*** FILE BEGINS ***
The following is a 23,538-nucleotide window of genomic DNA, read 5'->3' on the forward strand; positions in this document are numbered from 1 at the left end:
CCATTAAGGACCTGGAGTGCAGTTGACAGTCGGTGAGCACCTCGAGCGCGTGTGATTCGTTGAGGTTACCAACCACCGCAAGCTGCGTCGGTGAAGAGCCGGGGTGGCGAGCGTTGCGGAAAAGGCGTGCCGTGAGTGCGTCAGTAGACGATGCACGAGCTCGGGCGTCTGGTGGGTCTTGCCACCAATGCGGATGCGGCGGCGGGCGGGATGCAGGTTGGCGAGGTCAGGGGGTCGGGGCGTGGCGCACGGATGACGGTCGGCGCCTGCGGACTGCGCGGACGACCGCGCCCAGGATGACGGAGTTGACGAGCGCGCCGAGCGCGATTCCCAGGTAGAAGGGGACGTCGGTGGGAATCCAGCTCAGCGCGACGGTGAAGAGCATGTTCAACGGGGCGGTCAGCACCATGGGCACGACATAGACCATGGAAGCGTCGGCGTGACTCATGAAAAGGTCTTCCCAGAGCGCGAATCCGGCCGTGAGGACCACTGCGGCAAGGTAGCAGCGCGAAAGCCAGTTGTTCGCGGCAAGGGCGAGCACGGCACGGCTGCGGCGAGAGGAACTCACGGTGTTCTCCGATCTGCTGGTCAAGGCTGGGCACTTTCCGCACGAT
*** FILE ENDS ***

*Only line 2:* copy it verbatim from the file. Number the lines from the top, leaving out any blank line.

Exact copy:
CCATTAAGGACCTGGAGTGCAGTTGACAGTCGGTGAGCACCTCGAGCGCGTGTGATTCGTTGAGGTTACCAACCACCGCAAGCTGCGTCGGTGAAGAGCCGGGGTGGCGAGCGTTGCGGAAAAGGCGTGCCGTGAGTGCGTCAGTAGACGATGCACGAGCTCGGGCGTCTGGTGGGTCTTGCCACCAATGCGGATGCGGCGGCGGGCGGGATGCAGGTTGGCGAGGTCAGGGGGTCGGGGCGTGGCGCACGGATGACGGTCGGCGCCTGCGGACTGCGCGGACGACCGCGCCCAGGATGACGGAGTTGACGAGCGCGCCGAGCGCGATTCCCAGGTAGAAGGGGACGTCGGTGGGAATCCAGCTCAGCGCGACGGTGAAGAGCATGTTCAACGGGGCGGTCAGCACCATGGGCACGACATAGACCATGGAAGCGTCGGCGTGACTCATGAAAAGGTCTTCCCAGAGCGCGAATCCGGCCGTGAGGACCACTGCGGCAAGGTAGCAGCGCGAAAGCCAGTTGTTCGCGGCAAGGGCGAGCACGGCACGGCTGCGGCGAGAGGAACTCACGGTGTTCTCCGATCTGCTGGTCAAGGCTGGGCACTTTCCGCACGAT